What We Do

The refuge is managed to provide sanctuary for nesting and wintering seabirds, to protect and preserve the wilderness character of the islands, and provide sandy beach habitat for a variety of wildlife species. To accomplish these management objectives refuge staff monitor wildlife resources and environmental conditions, manage visitor use, and respond to environmental challenges. Recent management has involved working with partners to respond to the problems created by storm damages and oil spills effecting the islands.

Management and Conservation

The refuge has some of the largest seabird colonies in the nation and has been identified as a Globally Important Bird Area by the American Bird Conservancy and The Nature Conservancy. Historically the islands supported tremendous numbers of colonial nesting birds.  It was the decimation of these colonies by plume hunters and egg collectors that led to Teddy Roosevelt protecting the islands as Breton Island Federal Bird Reservation.  This reservation would eventually become the second unit — after Pelican Island in Florida — in what would become the U.S. National Wildlife Refuge System.

Several hurricanes, including the devastating hurricanes Rita and Katrina in 2005, took a toll on the refuge and wildlife. It would take many years for the islands to recover naturally (if ever) so we initiated small-scale projects, including sand fences, berms, sediment deposits to build up the land, and revegetation to help restore habitat on the islands. We monitor the brown pelicans and other birds that nest on the islands to document their responses and population trends.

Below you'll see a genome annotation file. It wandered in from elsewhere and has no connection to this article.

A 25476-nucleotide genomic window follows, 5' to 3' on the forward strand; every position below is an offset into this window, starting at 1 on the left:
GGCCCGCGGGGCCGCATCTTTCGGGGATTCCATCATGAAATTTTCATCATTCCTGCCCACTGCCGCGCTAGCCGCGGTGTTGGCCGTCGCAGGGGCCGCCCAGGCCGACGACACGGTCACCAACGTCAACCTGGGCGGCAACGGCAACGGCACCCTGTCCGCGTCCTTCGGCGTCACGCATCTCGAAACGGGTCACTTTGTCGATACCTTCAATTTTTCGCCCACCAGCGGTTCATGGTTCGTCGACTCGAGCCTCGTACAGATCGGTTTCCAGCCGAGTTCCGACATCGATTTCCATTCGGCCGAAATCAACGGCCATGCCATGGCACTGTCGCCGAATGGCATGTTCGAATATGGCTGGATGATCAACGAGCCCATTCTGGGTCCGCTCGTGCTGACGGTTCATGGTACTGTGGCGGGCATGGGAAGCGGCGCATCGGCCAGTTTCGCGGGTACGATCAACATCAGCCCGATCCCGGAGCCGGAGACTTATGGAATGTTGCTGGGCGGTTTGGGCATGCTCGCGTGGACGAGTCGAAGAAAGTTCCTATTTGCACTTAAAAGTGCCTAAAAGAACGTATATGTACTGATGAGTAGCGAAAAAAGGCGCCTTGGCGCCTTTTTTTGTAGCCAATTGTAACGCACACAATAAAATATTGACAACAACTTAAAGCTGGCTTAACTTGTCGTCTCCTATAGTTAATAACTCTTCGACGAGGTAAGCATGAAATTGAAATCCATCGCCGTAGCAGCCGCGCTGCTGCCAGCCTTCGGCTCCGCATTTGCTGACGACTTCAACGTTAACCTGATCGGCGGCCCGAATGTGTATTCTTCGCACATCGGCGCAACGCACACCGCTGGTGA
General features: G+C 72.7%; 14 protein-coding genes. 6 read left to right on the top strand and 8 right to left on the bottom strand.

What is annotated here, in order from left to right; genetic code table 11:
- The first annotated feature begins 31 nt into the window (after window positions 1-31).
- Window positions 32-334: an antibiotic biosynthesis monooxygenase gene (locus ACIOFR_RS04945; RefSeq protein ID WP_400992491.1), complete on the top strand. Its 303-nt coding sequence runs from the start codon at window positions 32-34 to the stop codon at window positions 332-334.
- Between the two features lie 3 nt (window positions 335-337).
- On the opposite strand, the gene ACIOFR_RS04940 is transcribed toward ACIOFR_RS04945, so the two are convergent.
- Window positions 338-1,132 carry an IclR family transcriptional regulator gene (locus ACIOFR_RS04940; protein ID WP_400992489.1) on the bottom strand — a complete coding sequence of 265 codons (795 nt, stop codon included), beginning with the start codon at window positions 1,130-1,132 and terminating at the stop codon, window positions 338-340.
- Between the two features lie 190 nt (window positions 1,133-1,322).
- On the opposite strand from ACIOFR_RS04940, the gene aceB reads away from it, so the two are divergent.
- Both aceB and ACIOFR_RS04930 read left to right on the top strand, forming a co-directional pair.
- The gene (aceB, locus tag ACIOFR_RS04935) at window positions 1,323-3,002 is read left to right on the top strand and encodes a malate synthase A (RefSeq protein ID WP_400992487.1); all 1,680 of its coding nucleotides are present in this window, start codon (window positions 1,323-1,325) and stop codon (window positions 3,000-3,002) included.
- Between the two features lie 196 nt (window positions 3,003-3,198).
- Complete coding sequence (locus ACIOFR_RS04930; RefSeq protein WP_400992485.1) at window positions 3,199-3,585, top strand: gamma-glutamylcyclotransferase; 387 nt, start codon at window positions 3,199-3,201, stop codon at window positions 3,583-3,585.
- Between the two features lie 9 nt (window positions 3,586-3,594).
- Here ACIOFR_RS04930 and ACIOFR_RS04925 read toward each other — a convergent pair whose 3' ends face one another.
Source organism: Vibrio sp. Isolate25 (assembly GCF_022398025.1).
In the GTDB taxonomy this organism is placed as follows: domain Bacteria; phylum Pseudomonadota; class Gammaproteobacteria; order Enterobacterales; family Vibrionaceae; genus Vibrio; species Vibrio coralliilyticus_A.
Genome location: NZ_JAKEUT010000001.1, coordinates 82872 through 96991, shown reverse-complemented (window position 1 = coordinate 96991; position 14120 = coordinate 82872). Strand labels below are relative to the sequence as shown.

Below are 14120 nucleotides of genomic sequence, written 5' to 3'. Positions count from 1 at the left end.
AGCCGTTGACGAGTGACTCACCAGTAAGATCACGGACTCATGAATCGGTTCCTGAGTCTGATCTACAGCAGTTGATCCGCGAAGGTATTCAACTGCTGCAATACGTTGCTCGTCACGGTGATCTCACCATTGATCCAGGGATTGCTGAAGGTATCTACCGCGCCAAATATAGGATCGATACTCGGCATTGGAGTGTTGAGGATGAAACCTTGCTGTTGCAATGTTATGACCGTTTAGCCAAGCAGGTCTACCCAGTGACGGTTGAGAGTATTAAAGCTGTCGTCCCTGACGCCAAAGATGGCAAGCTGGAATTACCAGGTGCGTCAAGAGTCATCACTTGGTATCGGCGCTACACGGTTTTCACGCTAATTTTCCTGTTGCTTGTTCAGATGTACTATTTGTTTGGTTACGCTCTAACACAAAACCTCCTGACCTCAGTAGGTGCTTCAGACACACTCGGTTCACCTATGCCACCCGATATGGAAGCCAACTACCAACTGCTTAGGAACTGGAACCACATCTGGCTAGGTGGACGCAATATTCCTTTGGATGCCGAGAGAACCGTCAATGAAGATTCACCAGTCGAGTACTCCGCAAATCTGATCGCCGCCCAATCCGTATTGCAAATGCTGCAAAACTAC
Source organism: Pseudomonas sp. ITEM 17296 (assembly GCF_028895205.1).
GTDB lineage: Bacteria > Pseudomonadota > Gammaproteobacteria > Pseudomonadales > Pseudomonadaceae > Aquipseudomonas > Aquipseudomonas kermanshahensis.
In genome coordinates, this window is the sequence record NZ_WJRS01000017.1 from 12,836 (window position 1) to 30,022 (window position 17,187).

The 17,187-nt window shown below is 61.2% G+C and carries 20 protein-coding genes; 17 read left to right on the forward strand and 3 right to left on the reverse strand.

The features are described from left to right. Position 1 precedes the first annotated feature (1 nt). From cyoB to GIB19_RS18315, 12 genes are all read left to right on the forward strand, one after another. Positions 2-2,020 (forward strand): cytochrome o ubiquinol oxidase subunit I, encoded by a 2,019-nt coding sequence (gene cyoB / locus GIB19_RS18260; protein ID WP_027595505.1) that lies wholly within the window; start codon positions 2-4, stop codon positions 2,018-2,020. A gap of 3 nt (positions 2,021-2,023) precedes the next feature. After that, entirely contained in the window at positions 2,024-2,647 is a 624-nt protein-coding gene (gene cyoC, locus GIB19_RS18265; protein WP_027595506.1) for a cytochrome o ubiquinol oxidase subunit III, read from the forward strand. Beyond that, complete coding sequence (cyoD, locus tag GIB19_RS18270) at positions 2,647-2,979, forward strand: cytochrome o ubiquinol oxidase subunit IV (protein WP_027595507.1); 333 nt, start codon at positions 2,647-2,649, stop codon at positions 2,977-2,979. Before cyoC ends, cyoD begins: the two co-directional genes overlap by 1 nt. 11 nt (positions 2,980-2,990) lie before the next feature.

President Teddy Roosevelt boated out to Breton Island in 1915 with the Audubon Society. Breton is the only one of the National Wildlife Refuges first started under his presidency that Roosevelt visited.

When Theodore Roosevelt visited Louisiana in 1915 he wrote: "There is a good chance...that the fish and game will be preserved for use instead of recklessly exterminated; for during the last dozen years Louisiana and Mississippi, like the rest of the Union, have waked to the criminality of marring and ruining a beautiful heritage which should be left, and through wise use (not non-use) can be left, undiminished, to the generations that are to come after us."

Using collaborative, science-based management the FWS supports Roosevelt's natural resource vision for the continued use and enjoyment of our natural heritage for future generations.

The islands of Breton NWR (except for North Breton Island) were designated as the Breton Wilderness, part of the National Wilderness System, in 1975. North Breton Island was excluded because an oil facility (now gone) on that island. As wilderness, the islands are managed to retain their relatively wild and untrammeled nature.

Delta and Breton National Wildlife Refuges Comprehensive Conservation Plan

Comprehensive Conservation Plan for Delta and Breton National Wildlife Refuges.

Our Services

Visitors to Breton National Wildlife Refuge, a part of the National Wilderness System, will be rewarded with a unique and wild recreation experience. Whether you visit to fish or to observe and photograph wildlife, you are bound to have a memorable Southeast Louisiana nature adventure!

Our Projects and Research